The Cancer Genetics and Epigenetics (CGE) Program was formed in 2012 and consists of 52 members (36 primary, 15 associate and 1 adjunct) from 10 departments. Dr. Sharon Dent, an international leader in defining the function and regulation of histone-modifying proteins, leads the program. Dr. Guillermina Lozano, a leading authority on the p53 tumor suppressor pathway, and Dr. David Johnson, an expert on the functions of the E2F family of proteins in transcription, DNA repair and cell growth control, serve as co-leaders. The major scientific goal of the program is to define the genetic, epigenetic and mechanistic changes that influence cancer to develop new and effective means to positively impact cancer diagnosis, treatment and cure. The program is organized around 3 major themes: 1) Oncogenes and Tumor Suppressors, 2) Epigenetic Regulators, and 3) Genome Maintenance. Each theme is addressed by a specific aim.
Aim 1 : To define molecular pathways important in human cancers using genetic and genomic approaches in model organisms, cellular systems and patient-derived tissues;
Aim 2 : To define functions of epigenetic regulators in normal and disease states and explore how these functions can be exploited for development of new therapeutics or diagnostics;
Aim 3 : To define the molecular machinery that responds to DNA damage and other stresses to maintain genome integrity and tissue homeostasis and to understand how dysfunction of these mechanisms contributes to cancer. CGE annual direct funding totals $10.2M with $2.5M from the NCI, $7.7M from other peer-reviewed sources, such as CPRIT, the Leukemia & Lymphoma Society, the American Cancer Society, and breast and prostate cancer research funding from the U.S. Department of Defense. Total program peer-reviewed funding reflects an increase of 7% since the last competitive renewal. The program has also produced 779 published papers, with 132 (17%) reflecting intra- programmatic collaborations (an increase of 5%), 270 (35%) reflecting inter-programmatic collaborations (an increase of 6%), and 571 (73%) reflecting inter-institutional collaborations. Sixty-five percent of articles appeared in journals with IF >5, and 27% of articles were published in journals with IF >10, including N Engl J Med, Nature, Science, Lancet Oncol, Cell, Cancer Cell, Cancer Discov, J Clin Oncol, and JAMA Oncol. Program members have collectively used all CCSG shared resources. Research accomplishments during the last grant period include definition of the origin and evolution of breast tumor cell heterogeneity, development of the first small- molecule inhibitor of the TRIM24 bromodomain, identification of the YEATS domain as a new epigenetic ?reader? of acetylated lysine implicated in leukemia and non-small cell lung cancer, and the discovery that the BRCA1- interacting protein ABRAXAS and the related protein ABRO1, maintain genome integrity. These and other discoveries reflect the impact of our contributions to defining the mutations, epigenetic alterations, and cellular mechanisms that underlie oncogenesis.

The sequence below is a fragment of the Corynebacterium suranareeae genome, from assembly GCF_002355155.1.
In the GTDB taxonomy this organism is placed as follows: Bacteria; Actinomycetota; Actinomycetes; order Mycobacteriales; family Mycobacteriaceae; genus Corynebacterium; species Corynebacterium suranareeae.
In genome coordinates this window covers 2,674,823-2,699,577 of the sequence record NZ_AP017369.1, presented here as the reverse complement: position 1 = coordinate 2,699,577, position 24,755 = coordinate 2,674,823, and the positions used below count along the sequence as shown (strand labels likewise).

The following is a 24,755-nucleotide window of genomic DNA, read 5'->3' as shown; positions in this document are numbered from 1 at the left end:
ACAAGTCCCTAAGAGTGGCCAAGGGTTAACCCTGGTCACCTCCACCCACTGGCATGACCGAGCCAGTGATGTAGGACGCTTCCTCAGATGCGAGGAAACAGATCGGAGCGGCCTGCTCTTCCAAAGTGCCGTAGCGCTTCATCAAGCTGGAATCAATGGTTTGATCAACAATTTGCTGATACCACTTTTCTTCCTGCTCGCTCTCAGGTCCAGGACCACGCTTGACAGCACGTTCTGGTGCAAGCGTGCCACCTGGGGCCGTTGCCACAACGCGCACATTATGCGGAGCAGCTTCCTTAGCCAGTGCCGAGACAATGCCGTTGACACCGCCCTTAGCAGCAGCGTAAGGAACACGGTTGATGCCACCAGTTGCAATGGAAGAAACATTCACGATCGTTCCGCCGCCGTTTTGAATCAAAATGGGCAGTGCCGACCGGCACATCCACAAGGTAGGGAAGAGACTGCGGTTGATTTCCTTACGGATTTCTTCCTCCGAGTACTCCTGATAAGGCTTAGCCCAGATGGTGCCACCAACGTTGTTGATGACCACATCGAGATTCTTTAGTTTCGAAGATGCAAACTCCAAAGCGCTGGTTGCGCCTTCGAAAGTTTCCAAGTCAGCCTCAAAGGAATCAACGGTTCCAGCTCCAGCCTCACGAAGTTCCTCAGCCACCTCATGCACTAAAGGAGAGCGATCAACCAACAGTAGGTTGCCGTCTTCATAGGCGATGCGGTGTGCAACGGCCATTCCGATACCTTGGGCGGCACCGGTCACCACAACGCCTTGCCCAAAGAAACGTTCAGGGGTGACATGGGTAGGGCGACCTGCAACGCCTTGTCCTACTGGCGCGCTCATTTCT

National Institute of Health (NIH)
National Cancer Institute (NCI)
Center Core Grants (P30)
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Subcommittee I - Transistion to Independence (NCI)
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University of Texas MD Anderson Cancer Center
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Boddu, Prajwal; Benton, Christopher B; Wang, Wei et al. (2018) Erythroleukemia-historical perspectives and recent advances in diagnosis and management. Blood Rev 32:96-105
Zinn, Pascal O; Singh, Sanjay K; Kotrotsou, Aikaterini et al. (2018) A Coclinical Radiogenomic Validation Study: Conserved Magnetic Resonance Radiomic Appearance of Periostin-Expressing Glioblastoma in Patients and Xenograft Models. Clin Cancer Res 24:6288-6299
Hwang, Inah; Cao, Dongqing; Na, Yoonmi et al. (2018) Far Upstream Element-Binding Protein 1 Regulates LSD1 Alternative Splicing to Promote Terminal Differentiation of Neural Progenitors. Stem Cell Reports 10:1208-1221
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Zhang, Wei; Liu, Bo; Wu, Wenhui et al. (2018) Targeting the MYCN-PARP-DNA Damage Response Pathway in Neuroendocrine Prostate Cancer. Clin Cancer Res 24:696-707
Vijayaraghavan, Smruthi; Moulder, Stacy; Keyomarsi, Khandan et al. (2018) Inhibiting CDK in Cancer Therapy: Current Evidence and Future Directions. Target Oncol 13:21-38

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